Low-temperature chemistry in n-heptane/air premixed turbulent flames

Bruno Savard , H Wang , Andrzej Teodorczyk , E.R. Hawkes


The effects of low-temperature chemistry (LTC) on n-heptane/air premixed turbulent flames in the thin reaction zones regime are investigated using direct numerical simulations (DNS) with reduced multi-step chemistry (129-species, 1234-reaction mechanism reduced from CaltechMech). An initial mixture of n-heptane/air at an equivalence ratio of 0.7, unburnt temperature of 650 K, and atmospheric pressure, which is in the negative temperature coefficient (NTC) region, is considered. The focus is put on three separate aspects: 1) LTC in turbulent hot flames propagating in this unburnt (fresh) mixture, 2) turbulent hot flames (with LTC) propagating in a mixture that has undergone first-stage ignition, and 3) turbulent cool flames. These types of flames can all be encountered in modern gasoline compression ignition and diesel engines for example. For the first aspect, it is found that LTC has negligible effect for the conditions considered. For the second aspect, at constant Karlovitz number, the increase in turbulent flame speed (relative to that of turbulent hot flames propagating in the unburnt mixture) due to partial ignition of the reactants is attributed to the increase in laminar flame speed, as opposed to turbulence–LTC interaction. Furthermore, the reaction zone is affected by turbulence in the same way as hot flames propagating in an unburnt mixture. For the third aspect, the first DNS of turbulent cool premixed n-heptane/air flames are presented. Under the current conditions, the initial laminar cool flames are strongly affected by auto-ignition, which is expected to occur under engine conditions, and has an ignition front structure. As the turbulent flames develop, turbulent diffusion becomes sufficiently large to initiate self-propagation of the cool flames. The flames are observed to propagate upstream steadily until they reach the inlet. The steady-state turbulent flames are found to have a highly distributed reaction zone. Nevertheless, their reaction zone structure is found to approach that of the reference (self-propagating) laminar flame (which is significantly different than that of the initial ignition fronts). In addition, this strong turbulence does not affect the global chemical pathways compared to those in the reference laminar flame. Finally, their normalized turbulent flame speed is comparable to that of hot flames at similar Karlovitz numbers.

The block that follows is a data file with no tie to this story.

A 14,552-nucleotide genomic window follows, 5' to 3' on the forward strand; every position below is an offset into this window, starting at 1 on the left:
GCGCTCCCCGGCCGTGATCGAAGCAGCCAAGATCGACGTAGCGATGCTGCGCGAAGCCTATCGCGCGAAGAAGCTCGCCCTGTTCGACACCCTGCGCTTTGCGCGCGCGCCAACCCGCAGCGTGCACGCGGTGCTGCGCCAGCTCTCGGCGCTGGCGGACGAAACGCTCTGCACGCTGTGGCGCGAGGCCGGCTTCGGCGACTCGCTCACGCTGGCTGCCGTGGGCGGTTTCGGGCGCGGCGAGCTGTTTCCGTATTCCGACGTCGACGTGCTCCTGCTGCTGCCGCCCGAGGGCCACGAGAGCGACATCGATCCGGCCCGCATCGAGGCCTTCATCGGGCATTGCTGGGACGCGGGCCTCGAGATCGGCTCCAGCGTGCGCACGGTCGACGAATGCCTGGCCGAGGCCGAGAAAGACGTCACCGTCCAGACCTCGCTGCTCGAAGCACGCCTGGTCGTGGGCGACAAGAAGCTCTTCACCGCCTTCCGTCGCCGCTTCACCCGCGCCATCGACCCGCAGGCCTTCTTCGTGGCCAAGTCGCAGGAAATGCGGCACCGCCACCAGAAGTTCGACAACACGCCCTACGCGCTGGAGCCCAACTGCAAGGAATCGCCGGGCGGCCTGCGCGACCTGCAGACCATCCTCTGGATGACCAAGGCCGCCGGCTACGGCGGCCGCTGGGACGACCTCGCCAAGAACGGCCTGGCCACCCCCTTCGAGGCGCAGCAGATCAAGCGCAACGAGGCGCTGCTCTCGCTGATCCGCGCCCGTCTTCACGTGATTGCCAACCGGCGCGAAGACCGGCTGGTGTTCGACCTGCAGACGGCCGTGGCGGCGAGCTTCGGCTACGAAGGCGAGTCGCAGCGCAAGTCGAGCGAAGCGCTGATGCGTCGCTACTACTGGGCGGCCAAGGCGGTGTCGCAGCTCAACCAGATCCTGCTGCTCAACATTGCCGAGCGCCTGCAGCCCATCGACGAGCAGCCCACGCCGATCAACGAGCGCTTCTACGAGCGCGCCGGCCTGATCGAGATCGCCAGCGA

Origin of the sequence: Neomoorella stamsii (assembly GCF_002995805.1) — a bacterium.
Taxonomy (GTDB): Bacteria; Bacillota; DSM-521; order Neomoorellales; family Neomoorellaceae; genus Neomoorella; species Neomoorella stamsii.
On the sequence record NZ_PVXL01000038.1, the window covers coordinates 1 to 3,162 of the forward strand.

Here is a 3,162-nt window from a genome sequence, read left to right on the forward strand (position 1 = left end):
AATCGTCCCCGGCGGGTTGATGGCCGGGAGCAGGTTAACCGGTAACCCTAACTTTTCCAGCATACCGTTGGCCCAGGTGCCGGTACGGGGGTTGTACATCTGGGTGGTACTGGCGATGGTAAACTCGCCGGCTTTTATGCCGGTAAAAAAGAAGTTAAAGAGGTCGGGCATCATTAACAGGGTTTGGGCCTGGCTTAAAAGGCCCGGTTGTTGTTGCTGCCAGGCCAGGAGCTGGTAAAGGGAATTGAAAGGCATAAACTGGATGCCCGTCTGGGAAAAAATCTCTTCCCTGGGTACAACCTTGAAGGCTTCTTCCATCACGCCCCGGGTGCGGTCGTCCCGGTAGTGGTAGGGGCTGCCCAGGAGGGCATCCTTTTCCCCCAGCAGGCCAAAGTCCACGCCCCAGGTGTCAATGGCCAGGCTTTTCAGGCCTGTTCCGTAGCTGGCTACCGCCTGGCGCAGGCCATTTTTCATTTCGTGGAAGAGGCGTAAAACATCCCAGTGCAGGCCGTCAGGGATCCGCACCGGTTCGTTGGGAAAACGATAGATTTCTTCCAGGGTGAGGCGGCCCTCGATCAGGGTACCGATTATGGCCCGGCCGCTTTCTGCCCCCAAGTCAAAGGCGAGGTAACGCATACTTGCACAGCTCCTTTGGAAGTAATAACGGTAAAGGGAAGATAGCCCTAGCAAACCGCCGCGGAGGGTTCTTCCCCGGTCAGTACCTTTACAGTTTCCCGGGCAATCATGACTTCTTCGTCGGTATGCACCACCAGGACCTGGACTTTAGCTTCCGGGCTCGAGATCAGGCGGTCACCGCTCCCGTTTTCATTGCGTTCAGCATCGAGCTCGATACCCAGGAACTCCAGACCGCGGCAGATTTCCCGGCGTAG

Author Bruno Savard
Bruno Savard,,
, H Wang
H Wang,,
, Andrzej Teodorczyk (FPAE / IHE)
Andrzej Teodorczyk,,
- The Institute of Heat Engineering
, E.R. Hawkes
E.R. Hawkes,,
Journal seriesCombustion and Flame, ISSN 0010-2180, (A 45 pkt)
Issue year2018
Publication size in sheets0.65
Keywords in EnglishLow-temperature chemistry Turbulent cool flame Premixed turbulent flame Direct numerical simulation n-Heptane
ASJC Classification3100 General Physics and Astronomy; 2102 Energy Engineering and Power Technology; 2103 Fuel Technology; 1500 General Chemical Engineering; 1600 General Chemistry
URL https://www.sciencedirect.com/science/article/pii/S0010218018302293
Languageen angielski
Score (nominal)45
ScoreMinisterial score = 45.0, 03-04-2019, ArticleFromJournal
Ministerial score (2013-2016) = 45.0, 03-04-2019, ArticleFromJournal
Publication indicators WoS Citations = 0; Scopus SNIP (Source Normalised Impact per Paper): 2017 = 2.176; WoS Impact Factor: 2017 = 4.494 (2) - 2017=4.994 (5)
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* presented citation count is obtained through Internet information analysis and it is close to the number calculated by the Publish or Perish system.